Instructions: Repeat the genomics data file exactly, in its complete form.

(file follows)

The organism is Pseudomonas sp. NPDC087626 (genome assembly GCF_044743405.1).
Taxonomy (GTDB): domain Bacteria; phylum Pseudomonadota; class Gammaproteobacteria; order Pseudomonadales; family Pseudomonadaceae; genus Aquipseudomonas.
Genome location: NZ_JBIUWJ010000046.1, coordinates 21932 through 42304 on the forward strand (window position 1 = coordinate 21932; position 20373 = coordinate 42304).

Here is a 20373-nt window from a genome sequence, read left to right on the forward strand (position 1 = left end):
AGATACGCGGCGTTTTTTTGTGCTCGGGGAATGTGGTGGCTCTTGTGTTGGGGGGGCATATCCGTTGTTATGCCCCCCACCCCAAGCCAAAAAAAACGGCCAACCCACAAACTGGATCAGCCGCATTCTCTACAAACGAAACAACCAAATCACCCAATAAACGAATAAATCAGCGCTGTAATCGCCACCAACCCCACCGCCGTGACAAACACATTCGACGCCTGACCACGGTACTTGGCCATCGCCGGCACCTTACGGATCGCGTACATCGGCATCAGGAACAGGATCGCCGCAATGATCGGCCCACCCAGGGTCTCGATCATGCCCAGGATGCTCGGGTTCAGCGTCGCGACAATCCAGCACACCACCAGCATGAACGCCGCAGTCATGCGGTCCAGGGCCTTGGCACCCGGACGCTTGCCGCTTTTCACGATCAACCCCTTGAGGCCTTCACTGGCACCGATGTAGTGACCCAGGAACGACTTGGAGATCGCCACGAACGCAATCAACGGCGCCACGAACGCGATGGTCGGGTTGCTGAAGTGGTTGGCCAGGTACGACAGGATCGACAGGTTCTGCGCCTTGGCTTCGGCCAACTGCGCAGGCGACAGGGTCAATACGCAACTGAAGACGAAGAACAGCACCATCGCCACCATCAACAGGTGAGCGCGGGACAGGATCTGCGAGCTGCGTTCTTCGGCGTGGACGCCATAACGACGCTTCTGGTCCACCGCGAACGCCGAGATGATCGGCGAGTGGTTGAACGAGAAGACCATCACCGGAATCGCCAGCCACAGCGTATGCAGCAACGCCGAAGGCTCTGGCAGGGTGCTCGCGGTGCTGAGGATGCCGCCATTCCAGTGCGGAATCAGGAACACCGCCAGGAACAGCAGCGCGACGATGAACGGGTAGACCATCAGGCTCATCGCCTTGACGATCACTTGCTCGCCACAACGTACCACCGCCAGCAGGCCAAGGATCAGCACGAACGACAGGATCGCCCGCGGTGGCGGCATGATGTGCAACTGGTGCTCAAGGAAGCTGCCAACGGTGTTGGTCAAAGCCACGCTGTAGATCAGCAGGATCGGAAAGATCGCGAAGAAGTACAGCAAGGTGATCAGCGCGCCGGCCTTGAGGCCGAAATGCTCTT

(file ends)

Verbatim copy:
The organism is Pseudomonas sp. NPDC087626 (genome assembly GCF_044743405.1).
Taxonomy (GTDB): domain Bacteria; phylum Pseudomonadota; class Gammaproteobacteria; order Pseudomonadales; family Pseudomonadaceae; genus Aquipseudomonas.
Genome location: NZ_JBIUWJ010000046.1, coordinates 21932 through 42304 on the forward strand (window position 1 = coordinate 21932; position 20373 = coordinate 42304).

Here is a 20373-nt window from a genome sequence, read left to right on the forward strand (position 1 = left end):
AGATACGCGGCGTTTTTTTGTGCTCGGGGAATGTGGTGGCTCTTGTGTTGGGGGGGCATATCCGTTGTTATGCCCCCCACCCCAAGCCAAAAAAAACGGCCAACCCACAAACTGGATCAGCCGCATTCTCTACAAACGAAACAACCAAATCACCCAATAAACGAATAAATCAGCGCTGTAATCGCCACCAACCCCACCGCCGTGACAAACACATTCGACGCCTGACCACGGTACTTGGCCATCGCCGGCACCTTACGGATCGCGTACATCGGCATCAGGAACAGGATCGCCGCAATGATCGGCCCACCCAGGGTCTCGATCATGCCCAGGATGCTCGGGTTCAGCGTCGCGACAATCCAGCACACCACCAGCATGAACGCCGCAGTCATGCGGTCCAGGGCCTTGGCACCCGGACGCTTGCCGCTTTTCACGATCAACCCCTTGAGGCCTTCACTGGCACCGATGTAGTGACCCAGGAACGACTTGGAGATCGCCACGAACGCAATCAACGGCGCCACGAACGCGATGGTCGGGTTGCTGAAGTGGTTGGCCAGGTACGACAGGATCGACAGGTTCTGCGCCTTGGCTTCGGCCAACTGCGCAGGCGACAGGGTCAATACGCAACTGAAGACGAAGAACAGCACCATCGCCACCATCAACAGGTGAGCGCGGGACAGGATCTGCGAGCTGCGTTCTTCGGCGTGGACGCCATAACGACGCTTCTGGTCCACCGCGAACGCCGAGATGATCGGCGAGTGGTTGAACGAGAAGACCATCACCGGAATCGCCAGCCACAGCGTATGCAGCAACGCCGAAGGCTCTGGCAGGGTGCTCGCGGTGCTGAGGATGCCGCCATTCCAGTGCGGAATCAGGAACACCGCCAGGAACAGCAGCGCGACGATGAACGGGTAGACCATCAGGCTCATCGCCTTGACGATCACTTGCTCGCCACAACGTACCACCGCCAGCAGGCCAAGGATCAGCACGAACGACAGGATCGCCCGCGGTGGCGGCATGATGTGCAACTGGTGCTCAAGGAAGCTGCCAACGGTGTTGGTCAAAGCCACGCTGTAGATCAGCAGGATCGGAAAGATCGCGAAGAAGTACAGCAAGGTGATCAGCGCGCCGGCCTTGAGGCCGAAATGCTCTT